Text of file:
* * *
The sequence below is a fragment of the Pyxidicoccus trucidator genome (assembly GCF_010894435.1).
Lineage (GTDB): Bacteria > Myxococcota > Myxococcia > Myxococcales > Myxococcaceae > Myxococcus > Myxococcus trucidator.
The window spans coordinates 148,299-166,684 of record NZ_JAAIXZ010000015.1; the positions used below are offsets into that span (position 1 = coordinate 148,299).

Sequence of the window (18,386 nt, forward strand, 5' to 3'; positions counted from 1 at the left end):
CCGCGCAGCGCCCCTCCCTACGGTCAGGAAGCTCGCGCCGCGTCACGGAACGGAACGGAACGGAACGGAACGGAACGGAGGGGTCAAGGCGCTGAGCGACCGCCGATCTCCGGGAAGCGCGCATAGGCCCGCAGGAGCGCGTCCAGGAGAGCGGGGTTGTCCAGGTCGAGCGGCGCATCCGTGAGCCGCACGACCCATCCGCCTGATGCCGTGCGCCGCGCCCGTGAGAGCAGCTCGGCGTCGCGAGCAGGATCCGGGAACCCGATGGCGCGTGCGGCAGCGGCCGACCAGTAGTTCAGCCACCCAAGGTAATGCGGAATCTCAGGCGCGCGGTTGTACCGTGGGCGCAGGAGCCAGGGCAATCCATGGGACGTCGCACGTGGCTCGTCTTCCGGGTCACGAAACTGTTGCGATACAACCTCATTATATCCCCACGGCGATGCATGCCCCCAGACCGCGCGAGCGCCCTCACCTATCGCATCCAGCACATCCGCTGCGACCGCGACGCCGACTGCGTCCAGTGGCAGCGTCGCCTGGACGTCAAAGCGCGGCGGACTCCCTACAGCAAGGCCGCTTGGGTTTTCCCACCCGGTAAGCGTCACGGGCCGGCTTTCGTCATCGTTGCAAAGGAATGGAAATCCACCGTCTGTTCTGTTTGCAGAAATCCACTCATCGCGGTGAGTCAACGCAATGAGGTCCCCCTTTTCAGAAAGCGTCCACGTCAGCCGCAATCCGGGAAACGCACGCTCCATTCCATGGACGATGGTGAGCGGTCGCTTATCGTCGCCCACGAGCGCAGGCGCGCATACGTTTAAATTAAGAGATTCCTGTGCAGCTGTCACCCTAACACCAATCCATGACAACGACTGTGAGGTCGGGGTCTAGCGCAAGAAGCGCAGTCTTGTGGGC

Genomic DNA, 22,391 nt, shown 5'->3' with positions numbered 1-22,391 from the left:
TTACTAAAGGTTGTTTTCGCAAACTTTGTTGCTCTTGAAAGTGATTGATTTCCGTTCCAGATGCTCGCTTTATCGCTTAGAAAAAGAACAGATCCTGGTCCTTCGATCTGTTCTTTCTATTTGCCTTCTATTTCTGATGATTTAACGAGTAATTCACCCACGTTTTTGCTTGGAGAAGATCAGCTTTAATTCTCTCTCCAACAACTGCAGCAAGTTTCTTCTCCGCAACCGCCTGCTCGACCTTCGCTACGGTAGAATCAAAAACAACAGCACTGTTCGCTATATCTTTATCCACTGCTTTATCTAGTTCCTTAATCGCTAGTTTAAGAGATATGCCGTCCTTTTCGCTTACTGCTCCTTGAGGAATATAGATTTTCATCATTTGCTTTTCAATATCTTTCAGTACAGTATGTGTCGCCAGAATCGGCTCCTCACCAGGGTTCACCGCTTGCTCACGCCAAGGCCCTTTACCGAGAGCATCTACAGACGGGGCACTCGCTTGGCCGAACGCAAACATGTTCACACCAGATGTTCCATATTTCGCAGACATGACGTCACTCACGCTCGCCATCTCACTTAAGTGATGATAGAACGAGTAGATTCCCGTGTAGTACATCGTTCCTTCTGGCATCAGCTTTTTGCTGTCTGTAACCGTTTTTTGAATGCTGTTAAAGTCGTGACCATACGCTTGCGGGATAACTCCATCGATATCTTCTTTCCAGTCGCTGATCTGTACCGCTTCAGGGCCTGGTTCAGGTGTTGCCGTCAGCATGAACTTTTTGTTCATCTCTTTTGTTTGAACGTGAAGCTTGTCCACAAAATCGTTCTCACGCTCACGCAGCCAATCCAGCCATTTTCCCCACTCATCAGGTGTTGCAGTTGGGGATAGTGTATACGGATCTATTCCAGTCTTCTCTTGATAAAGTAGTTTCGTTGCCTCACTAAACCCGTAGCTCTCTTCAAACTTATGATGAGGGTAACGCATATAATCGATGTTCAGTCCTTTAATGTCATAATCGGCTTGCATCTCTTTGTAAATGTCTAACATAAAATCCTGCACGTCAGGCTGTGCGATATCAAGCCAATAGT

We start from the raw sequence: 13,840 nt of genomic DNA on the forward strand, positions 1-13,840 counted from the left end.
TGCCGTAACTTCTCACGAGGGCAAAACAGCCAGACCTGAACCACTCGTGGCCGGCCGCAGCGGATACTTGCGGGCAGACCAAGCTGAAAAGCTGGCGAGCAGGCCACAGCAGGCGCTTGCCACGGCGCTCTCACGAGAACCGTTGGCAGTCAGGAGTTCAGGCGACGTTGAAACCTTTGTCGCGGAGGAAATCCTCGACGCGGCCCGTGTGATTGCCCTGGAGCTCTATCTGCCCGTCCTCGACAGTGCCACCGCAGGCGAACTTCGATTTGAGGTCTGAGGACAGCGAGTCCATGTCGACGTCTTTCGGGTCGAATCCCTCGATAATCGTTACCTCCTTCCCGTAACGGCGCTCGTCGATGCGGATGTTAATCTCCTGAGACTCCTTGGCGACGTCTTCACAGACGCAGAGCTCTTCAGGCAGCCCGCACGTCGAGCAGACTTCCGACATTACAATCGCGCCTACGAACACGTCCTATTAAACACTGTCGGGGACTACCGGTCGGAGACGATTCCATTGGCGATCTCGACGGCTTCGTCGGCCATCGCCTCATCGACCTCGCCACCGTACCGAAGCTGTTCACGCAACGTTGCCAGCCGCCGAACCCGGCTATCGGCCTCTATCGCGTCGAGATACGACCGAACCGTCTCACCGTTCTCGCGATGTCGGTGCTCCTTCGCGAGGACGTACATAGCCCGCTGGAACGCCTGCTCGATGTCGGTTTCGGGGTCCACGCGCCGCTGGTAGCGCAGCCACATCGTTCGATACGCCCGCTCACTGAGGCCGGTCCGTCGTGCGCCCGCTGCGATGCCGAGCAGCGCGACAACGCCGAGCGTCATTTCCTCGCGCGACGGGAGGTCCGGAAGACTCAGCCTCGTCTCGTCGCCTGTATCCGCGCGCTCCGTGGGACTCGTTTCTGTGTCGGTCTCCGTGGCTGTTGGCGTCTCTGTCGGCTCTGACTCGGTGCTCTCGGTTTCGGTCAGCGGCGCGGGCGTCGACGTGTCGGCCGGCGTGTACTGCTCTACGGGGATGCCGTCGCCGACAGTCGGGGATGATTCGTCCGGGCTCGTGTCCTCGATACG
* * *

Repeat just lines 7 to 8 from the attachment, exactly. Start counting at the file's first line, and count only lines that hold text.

TTACTAAAGGTTGTTTTCGCAAACTTTGTTGCTCTTGAAAGTGATTGATTTCCGTTCCAGATGCTCGCTTTATCGCTTAGAAAAAGAACAGATCCTGGTCCTTCGATCTGTTCTTTCTATTTGCCTTCTATTTCTGATGATTTAACGAGTAATTCACCCACGTTTTTGCTTGGAGAAGATCAGCTTTAATTCTCTCTCCAACAACTGCAGCAAGTTTCTTCTCCGCAACCGCCTGCTCGACCTTCGCTACGGTAGAATCAAAAACAACAGCACTGTTCGCTATATCTTTATCCACTGCTTTATCTAGTTCCTTAATCGCTAGTTTAAGAGATATGCCGTCCTTTTCGCTTACTGCTCCTTGAGGAATATAGATTTTCATCATTTGCTTTTCAATATCTTTCAGTACAGTATGTGTCGCCAGAATCGGCTCCTCACCAGGGTTCACCGCTTGCTCACGCCAAGGCCCTTTACCGAGAGCATCTACAGACGGGGCACTCGCTTGGCCGAACGCAAACATGTTCACACCAGATGTTCCATATTTCGCAGACATGACGTCACTCACGCTCGCCATCTCACTTAAGTGATGATAGAACGAGTAGATTCCCGTGTAGTACATCGTTCCTTCTGGCATCAGCTTTTTGCTGTCTGTAACCGTTTTTTGAATGCTGTTAAAGTCGTGACCATACGCTTGCGGGATAACTCCATCGATATCTTCTTTCCAGTCGCTGATCTGTACCGCTTCAGGGCCTGGTTCAGGTGTTGCCGTCAGCATGAACTTTTTGTTCATCTCTTTTGTTTGAACGTGAAGCTTGTCCACAAAATCGTTCTCACGCTCACGCAGCCAATCCAGCCATTTTCCCCACTCATCAGGTGTTGCAGTTGGGGATAGTGTATACGGATCTATTCCAGTCTTCTCTTGATAAAGTAGTTTCGTTGCCTCACTAAACCCGTAGCTCTCTTCAAACTTATGATGAGGGTAACGCATATAATCGATGTTCAGTCCTTTAATGTCATAATCGGCTTGCATCTCTTTGTAAATGTCTAACATAAAATCCTGCACGTCAGGCTGTGCGATATCAAGCCAATAGT

We start from the raw sequence: 13,840 nt of genomic DNA on the forward strand, positions 1-13,840 counted from the left end.